APPLiA Digital Interview: What does the EU Data Act mean for the industry

Data is a constantly evolving issue which will have a big role to play in Europe’s efforts to achieve the digital transition. How does the EU Data Act intend to achieve this objective? Alvaro Vilas, APPLiA Digital and Competitiveness Policy Officer explained what this new piece of legislation will mean for the home appliance industry.

 Watch APPLiA’s eighteenth digital interview, here.

What is the Data Act about?  

At its core, The EU Data Act aims to stimulate a fair and competitive data market, foster data-driven innovation and make data more accessible for everyone. “Concretely, this means that consumers, service providers or public authorities will get complete access to the data generated by any connected device”, began Vilas pointing to everyday examples of connected home appliances such as “a washing machine, a fridge or a dishwasher.”

How would data sharing work in practice? 

When it comes to data sharing, establishing digital principles is key to creating a well-functioning synergy between manufacturers and consumers. Today, the role of data is playing an increasingly important part in our lives, with the latest numbers highlighting how 33 zettabytes of data were generated in 2018, which is expected to rise to 175 zettabytes in 2025. At present, manufacturers are asked to share the amount of data generated by appliances, at the time of purchase. Yet, this data can vary a lot, based on how consumers use their appliances. For instance, “the volume of data produced by a couple running a washing machine is clearly not the same as a family,” highlighted Vilas, stressing the importance for information requirements on products to be feasible for manufacturers to implement.

How is data sharing regulated for manufacturers?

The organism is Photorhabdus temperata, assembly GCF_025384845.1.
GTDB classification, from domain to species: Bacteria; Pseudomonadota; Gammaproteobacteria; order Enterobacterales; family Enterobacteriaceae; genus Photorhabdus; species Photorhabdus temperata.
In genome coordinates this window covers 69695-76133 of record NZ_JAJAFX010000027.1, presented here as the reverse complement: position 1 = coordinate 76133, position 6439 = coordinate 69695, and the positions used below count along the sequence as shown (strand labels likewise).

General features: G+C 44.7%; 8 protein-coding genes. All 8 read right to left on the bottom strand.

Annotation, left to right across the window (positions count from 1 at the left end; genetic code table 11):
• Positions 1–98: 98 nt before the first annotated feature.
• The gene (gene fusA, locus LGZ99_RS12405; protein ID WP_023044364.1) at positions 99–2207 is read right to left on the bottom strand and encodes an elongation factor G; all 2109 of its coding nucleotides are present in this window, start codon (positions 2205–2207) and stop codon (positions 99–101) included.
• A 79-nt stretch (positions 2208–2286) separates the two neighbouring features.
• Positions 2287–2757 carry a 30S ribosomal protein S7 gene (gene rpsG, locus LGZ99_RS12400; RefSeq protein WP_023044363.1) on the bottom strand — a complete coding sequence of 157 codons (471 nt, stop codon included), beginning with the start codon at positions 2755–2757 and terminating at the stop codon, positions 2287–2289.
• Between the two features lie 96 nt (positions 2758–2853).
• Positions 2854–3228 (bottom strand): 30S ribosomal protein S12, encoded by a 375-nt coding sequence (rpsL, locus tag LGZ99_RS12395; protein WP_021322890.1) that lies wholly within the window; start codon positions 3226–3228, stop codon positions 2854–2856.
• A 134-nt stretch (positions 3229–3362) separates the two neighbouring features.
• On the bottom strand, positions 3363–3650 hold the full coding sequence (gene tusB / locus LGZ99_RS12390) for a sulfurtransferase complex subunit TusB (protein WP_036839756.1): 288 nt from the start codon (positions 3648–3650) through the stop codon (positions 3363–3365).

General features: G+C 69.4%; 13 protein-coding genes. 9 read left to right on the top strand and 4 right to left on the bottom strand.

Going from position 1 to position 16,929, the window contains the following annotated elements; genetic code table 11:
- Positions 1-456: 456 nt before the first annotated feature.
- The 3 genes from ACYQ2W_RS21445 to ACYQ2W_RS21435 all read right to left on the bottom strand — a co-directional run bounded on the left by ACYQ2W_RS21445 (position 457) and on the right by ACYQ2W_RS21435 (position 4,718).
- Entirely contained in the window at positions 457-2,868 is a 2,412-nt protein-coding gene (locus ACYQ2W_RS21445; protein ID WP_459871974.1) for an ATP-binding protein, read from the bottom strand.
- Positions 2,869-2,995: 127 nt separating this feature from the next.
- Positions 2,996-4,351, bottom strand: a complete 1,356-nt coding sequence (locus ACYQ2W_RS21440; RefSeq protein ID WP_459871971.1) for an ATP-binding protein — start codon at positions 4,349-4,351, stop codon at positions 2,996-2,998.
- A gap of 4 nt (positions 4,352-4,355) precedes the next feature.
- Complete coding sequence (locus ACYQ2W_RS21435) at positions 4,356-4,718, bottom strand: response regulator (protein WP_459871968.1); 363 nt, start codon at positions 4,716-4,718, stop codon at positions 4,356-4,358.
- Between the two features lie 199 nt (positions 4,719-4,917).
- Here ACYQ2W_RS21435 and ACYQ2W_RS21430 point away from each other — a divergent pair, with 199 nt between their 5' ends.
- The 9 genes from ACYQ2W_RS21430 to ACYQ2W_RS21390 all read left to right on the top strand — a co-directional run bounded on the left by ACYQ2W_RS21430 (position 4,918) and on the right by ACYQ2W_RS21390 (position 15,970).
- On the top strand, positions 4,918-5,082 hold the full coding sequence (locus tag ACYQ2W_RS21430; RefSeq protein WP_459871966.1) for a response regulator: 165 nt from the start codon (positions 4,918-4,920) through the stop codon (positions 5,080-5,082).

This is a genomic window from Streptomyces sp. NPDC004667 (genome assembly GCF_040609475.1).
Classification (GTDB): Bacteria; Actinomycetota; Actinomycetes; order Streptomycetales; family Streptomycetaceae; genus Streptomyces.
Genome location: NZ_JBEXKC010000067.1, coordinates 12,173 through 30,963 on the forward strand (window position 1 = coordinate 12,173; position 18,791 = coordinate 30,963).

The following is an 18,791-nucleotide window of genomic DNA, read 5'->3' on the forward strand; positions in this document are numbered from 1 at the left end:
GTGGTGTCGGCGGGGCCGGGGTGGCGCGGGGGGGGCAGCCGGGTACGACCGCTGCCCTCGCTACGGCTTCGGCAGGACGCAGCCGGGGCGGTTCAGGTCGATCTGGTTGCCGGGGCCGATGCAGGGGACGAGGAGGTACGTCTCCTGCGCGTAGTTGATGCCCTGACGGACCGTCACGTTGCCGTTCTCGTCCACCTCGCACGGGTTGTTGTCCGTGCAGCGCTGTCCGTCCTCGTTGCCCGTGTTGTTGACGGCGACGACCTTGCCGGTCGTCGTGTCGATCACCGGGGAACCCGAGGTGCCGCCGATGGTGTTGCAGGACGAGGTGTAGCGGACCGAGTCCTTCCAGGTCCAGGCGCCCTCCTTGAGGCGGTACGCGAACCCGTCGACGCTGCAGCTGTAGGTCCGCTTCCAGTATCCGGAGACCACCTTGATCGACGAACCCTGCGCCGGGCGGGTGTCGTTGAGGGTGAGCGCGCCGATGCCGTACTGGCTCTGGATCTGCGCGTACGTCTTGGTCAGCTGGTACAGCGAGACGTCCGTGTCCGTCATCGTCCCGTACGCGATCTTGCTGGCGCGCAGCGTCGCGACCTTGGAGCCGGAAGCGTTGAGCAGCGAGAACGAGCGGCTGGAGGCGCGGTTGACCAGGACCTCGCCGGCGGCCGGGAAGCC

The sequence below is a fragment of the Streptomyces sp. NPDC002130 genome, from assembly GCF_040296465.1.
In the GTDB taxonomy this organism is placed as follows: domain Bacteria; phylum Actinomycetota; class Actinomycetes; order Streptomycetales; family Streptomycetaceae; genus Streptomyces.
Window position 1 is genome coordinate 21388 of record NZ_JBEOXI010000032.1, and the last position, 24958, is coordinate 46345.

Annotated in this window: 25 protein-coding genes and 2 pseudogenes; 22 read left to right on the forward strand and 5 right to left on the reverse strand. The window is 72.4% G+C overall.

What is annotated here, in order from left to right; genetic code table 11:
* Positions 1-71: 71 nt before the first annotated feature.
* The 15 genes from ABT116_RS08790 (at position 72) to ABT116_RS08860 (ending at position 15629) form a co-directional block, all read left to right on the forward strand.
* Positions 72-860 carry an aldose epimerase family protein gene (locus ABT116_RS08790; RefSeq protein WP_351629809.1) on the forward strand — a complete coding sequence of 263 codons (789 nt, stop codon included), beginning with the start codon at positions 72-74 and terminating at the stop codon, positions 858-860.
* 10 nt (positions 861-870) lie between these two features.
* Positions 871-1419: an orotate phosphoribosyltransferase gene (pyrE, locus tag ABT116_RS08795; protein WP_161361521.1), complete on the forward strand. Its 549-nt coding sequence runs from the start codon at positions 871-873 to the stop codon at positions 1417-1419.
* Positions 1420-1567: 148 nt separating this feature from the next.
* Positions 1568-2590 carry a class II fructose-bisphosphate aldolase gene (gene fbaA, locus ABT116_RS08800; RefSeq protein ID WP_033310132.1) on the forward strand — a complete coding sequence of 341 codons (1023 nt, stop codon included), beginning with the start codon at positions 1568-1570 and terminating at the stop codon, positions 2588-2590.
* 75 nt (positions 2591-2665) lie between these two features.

The current situation, as defined in the Act, requires companies to make data available to the public sector and government institutions, in cases of “exceptional need”. The term ‘public emergency’ is cited in the Act as a grounds for granting full access to a device's data history. However, this vague description does not specify what classifies as such, leaving room for dangerous interpretations and potential abuses of data sharing. Also and most importantly, this controversial point sheds light on one key golden rule to a well-functioning Single Market, be it that “legislation should never be used to force data disclosure,” summarised Vilas.

What are the associated risks?

If companies are obligated, by law, to share data, there could be a serious, detrimental knock-on effect on Europe’s digital economy. This is why “data sharing should be based on voluntary agreements, with strict and clear rules regulating exceptional circumstances,” Vilas declared.  

How about data sharing with third parties?

Data sharing with third parties clearly has the potential to advance the overall landscape of industrial data in Europe, however, “it also carries the risk of possible breaches of trade secrets and intellectual property rights, which could lead to reverse engineering of products,” outlined Vilas. 

Legislation must not impede the progress made so far in realising the true value of data, whilst also continuing to foster innovation and research into an ever-growing player in achieving the digital transition.

The Data Act surely is a big step forward in Europe’s technological race. But it requires a careful assessment accounting for the specificities of each sector. Or it will risk stagnating innovation. 

Discover more by watching the latest digital interview, here.